WHITEHORSE YUKON The secretly preserved Northern Territory of Canada, is a remarkable place to visit if you want a less commercial place than Alaska and Iceland to view the Northern Lights and participate in winter activities.
In partnership with Northern Tales Travel Services, I made a trip up to Whitehorse YUKON to try to capture amazing shots of the Aurora Borealis.
Before I begin on that adventure, some brief history about this lovely place. Yukon is situated at the north most part of Canada, right next to Alaska. It has always been popular for 2 key industries:
#1 Mining of precious metals, minerals and gold since the 1897 Gold Rush
#2 Tourism – Beautiful scenery all year round for outdoor activities, wildlife spotting and northern lights spotting among the locals
I landed at Whitehorse, the capital of Yukon. It got its name from the water rapids spotted in the area, which soar so high they look like the manes of white charging horses. Unfortunately, the rapids are not viewable as the waters are frozen during winter.
So starting on my adventure to catch some northern lights:
I flew up to Whitehorse from Vancouver with Air North, which is the domestic airline for Yukon. Only 2 airlines go up there – Air North and Air Canada. It was a very pleasant experience with a jaw-dropping view of the mountains below.
The cold in Yukon takes some getting used to. The average temperature is between -5 to -25 Degree Celsius in the month of November, and that isn’t even the coldest month. In February, it can drop to -40 Degrees Celsius! However in summer days, which is end May – beginning Aug, it can reach 26 Degrees Celsius during in the day, and you can also witness the ‘Midnight Sun’ phenomenon.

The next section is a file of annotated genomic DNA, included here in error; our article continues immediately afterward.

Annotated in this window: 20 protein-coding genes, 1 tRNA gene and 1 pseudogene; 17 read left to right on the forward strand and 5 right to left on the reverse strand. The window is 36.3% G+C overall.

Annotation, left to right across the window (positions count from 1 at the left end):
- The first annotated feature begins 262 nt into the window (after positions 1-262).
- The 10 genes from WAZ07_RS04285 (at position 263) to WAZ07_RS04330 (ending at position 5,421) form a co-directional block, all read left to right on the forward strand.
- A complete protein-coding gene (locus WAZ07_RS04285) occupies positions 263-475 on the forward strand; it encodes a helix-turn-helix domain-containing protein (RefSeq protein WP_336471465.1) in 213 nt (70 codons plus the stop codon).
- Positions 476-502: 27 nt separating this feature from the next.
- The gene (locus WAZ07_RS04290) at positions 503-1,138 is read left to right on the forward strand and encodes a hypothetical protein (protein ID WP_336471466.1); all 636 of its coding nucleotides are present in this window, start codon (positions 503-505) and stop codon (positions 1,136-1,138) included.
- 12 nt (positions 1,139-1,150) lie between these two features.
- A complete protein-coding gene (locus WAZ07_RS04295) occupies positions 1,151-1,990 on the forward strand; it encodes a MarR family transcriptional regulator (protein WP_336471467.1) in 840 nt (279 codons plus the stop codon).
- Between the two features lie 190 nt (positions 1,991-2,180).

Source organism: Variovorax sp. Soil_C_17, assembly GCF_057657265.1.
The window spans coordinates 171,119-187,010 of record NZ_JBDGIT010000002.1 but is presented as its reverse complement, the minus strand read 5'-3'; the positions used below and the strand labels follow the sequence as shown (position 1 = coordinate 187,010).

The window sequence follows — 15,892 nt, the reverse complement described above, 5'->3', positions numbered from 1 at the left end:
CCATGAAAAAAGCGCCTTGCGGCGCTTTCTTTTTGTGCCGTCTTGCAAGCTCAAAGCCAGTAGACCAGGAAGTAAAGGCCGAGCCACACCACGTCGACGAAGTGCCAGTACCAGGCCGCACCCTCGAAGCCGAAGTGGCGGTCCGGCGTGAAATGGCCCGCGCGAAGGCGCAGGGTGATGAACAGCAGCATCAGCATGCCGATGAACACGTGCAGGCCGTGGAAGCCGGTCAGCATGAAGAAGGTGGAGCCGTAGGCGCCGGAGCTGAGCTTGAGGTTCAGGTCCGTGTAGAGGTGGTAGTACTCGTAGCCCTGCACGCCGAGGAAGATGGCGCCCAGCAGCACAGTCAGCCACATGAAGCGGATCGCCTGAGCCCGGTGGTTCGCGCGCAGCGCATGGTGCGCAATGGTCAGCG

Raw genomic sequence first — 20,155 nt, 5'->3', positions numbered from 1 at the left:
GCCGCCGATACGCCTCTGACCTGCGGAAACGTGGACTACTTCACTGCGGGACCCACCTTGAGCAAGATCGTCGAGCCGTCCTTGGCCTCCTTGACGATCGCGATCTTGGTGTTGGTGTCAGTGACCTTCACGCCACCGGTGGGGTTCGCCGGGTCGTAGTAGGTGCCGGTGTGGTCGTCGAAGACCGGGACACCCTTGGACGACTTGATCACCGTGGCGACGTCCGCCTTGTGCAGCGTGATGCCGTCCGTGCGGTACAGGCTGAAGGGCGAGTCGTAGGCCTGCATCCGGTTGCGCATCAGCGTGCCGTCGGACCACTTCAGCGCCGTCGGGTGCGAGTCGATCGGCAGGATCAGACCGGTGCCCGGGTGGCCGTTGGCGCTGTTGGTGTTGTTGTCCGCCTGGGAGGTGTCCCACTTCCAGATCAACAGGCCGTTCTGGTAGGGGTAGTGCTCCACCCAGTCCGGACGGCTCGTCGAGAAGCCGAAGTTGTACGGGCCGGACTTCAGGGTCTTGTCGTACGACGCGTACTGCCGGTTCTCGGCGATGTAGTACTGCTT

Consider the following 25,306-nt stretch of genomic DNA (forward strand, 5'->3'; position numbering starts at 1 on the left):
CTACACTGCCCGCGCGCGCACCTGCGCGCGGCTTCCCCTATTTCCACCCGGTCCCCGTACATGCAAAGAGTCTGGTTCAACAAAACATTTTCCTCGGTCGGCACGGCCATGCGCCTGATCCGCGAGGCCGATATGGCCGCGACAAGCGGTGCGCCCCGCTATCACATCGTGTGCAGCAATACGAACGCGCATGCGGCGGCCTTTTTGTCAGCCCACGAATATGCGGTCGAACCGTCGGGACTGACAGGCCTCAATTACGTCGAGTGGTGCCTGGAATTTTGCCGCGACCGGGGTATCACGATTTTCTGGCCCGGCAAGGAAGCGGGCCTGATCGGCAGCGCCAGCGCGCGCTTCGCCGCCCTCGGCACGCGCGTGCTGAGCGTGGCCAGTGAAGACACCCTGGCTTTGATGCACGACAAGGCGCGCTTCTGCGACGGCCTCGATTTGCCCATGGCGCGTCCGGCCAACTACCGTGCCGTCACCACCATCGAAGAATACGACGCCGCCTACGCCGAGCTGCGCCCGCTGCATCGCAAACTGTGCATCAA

Catching the northern lights is the highlight of this trip I made. We set off from the Best Western Gold Rush Inn at 10pm and camp at the Aurora Village till 2am for aurora spotting.
One of the main popular hotels along the Whitehorse main street belt. Stayed 4 nights here in the cosy bedroom.
Aurora spotting is highly dependent on the weather conditions, especially cloud cover, so you should plan a 3-4 nights stay to maximise your chances.
Before the pick up by Northern Tales Agency from your hotel, come prepared in good wind proof winter gear. If not, you may rent the clothing from the tour company at a small fee. Most important in my opinion is to come prepared with a beanie and scarf over your head and neck, thick winter shoes and wind insulated jacket .
Stay warm in the lovely Aurora Village wooden hut, also known as ‘The Trading Post which has a nice fire stove that helps defrost those freezing hands and feet. This cosy cabin also comes stocked with lovely snacks like marshmallows, pretzels and cookies (my recommendation). Also, nothing feels better than to drink a nice cup of hot chocolate and munch on some chips and snacks on a cold winter’s night.
While waiting for the Aurora, there are 2 things I would recommend to entertain yourself with:
1. Eating, Drinking and Chatting
The guides from Northern Tales are so friendly and knowledgeable, with amazing stories about wildlife and the history of Yukon to share all the time.
2. Play with Light Sticks
After many hours of patiently waiting, we finally got to see some strong activity in the sky on the 3rd night at approximately 1+am!
Once you get a glimpse of the highly anticipated Aurora Borealis, the experience itself is truly spectacular and exciting. It is usually more visible in tones of green, but if lucky, you can see tones of red and purple as well. Everybody gets really excited after taking the photos and see the pretty colours come out on the camera screen. It makes all the wait truly worth it.
So thinking of making a trip in 2016 to catch some northern light? Start making your plans to visit Whitehorse Yukon to catch the Aurora tours with Northern Tales, which has amazing guides, lovely service and pleasant experience for all their guests. To find out more about the tours, you can check out Northern Tales Website.
Thank you and stay tuned for my next story on winter activities in Yukon.